DNA-R1B1C7-L Archives

Archiver > DNA-R1B1C7 > 2011-12 > 1324082731

From: "Marie Kerr" <>
Subject: Re: [R-M222] Ulster
Date: Fri, 16 Dec 2011 19:50:32 -0500
References: <cd09.64a1a4ed.3c1cdf7e@aol.com><SNT128-W49762C1257E52CD000AEBBBBA00@phx.gbl>
In-Reply-To: <SNT128-W49762C1257E52CD000AEBBBBA00@phx.gbl>

A very good point. I have regularly been amazed by the importance people on
this list have given to religion as being a marker of ethnicity. As a
granddaughter of Irish Catholics (my father's side, James J. Golden, whose
DNA is part of this group) and the granddaughter of an English Protestant
+ Irish Catholic, I know how fungible this all is. My father's name was
known to be Anglicized.

I hope that in my lifetime the R-M222 "test" is given to a wide swath of
Ireland, Scotland and England. And I dearly hope that testing to the 111
level clearly identifies those markers that change slowly vs. those that
change quickly. Only then will we know the truth of our research.

Marie Golden Kerr (daughter of James J. Golden)

-----Original Message-----
[mailto:] On Behalf Of Bernard Morgan
Sent: Friday, December 16, 2011 5:21 PM
To: dna-r1b1c7
Subject: Re: [R-M222] Ulster

I think there is a dangerous simplification at work in the regard to the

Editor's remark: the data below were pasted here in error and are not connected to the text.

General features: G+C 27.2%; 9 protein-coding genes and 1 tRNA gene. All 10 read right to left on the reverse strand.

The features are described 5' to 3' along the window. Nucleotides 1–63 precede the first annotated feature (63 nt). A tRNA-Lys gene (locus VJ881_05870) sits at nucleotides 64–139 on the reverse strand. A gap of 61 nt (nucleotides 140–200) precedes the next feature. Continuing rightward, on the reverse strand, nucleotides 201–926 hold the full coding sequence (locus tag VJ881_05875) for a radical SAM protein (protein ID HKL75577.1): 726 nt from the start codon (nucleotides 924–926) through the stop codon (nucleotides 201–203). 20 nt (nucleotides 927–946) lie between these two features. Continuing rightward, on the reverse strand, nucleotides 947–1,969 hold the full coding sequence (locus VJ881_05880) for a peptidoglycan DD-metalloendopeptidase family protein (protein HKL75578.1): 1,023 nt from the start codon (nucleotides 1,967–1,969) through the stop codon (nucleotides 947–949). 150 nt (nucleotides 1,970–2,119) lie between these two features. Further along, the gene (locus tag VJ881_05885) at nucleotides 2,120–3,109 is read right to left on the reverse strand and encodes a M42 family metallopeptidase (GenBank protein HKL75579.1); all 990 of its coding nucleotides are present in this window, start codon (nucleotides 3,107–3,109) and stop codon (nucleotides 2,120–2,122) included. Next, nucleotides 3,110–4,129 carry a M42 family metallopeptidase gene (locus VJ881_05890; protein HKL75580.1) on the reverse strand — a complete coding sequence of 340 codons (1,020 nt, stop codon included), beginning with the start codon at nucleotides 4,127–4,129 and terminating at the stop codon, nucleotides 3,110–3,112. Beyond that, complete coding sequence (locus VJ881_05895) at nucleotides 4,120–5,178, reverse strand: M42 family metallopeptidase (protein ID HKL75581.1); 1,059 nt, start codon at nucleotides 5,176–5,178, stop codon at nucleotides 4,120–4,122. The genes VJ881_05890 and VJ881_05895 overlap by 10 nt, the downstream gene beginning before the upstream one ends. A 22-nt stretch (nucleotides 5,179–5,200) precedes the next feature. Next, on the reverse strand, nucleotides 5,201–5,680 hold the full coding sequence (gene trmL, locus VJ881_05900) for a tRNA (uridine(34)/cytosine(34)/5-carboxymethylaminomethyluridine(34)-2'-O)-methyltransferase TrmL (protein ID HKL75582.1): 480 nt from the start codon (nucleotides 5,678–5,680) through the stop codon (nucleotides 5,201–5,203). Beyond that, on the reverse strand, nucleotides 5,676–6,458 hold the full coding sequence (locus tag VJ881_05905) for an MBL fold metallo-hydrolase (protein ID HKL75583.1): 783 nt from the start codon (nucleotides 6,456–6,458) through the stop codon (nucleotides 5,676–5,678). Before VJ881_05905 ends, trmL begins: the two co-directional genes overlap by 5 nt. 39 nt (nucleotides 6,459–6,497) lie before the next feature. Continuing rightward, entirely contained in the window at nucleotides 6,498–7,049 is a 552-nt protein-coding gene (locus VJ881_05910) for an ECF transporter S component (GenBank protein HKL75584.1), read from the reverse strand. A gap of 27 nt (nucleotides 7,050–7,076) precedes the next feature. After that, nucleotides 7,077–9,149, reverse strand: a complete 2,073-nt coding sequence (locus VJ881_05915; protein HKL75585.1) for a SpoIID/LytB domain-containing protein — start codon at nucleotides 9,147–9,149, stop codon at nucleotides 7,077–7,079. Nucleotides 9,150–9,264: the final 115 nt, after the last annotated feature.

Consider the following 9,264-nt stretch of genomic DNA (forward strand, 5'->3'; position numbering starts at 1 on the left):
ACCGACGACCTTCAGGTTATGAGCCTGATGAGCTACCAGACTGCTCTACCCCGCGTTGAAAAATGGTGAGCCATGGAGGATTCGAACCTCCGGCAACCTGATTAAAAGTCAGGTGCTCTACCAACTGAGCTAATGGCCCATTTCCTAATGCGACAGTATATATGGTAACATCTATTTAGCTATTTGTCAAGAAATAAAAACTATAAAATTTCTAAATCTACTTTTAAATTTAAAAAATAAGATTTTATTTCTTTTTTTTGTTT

identification of ethnicity. Would a 17th century poor Gaelic speaking
Catholic Scot be deemed by an official as a Scot/English and a wealth
English speaking Presbyterian with Irish ancestry be an Irishman?

Quoting from "Ireland from Independence to Occupation, 1641-1660":
"Sometimes the familiar denominations of Catholic and Protestant served as
an easy shorthand, especially after 1641 when race and confession had
seemingly converged to rivet the Irish to popery and the English and Scots
to Protestantism."

Wouldn't the Catholic Scot be better recorded as an Irish Papist, the Irish
Presbyterian as a Scottish Presbyterian? For we are also talking about the
law: Presbyterian was only officially a Church for the Scottish; if you
where of Church of Ireland then you where an Englishman and a follower of
the Church of England; if you Catholic you where an Irish papist.

I also I have no idea how surnames can be used identify the ethnicity? It
known that the Irish Anglized their surname into Scottish, Welsh and English
forms before and after the Ascendancy.

R1b1c7 Research and Links:

To unsubscribe from the list, please send an email to
with the word 'unsubscribe' without the
quotes in the subject and the body of the message

This thread: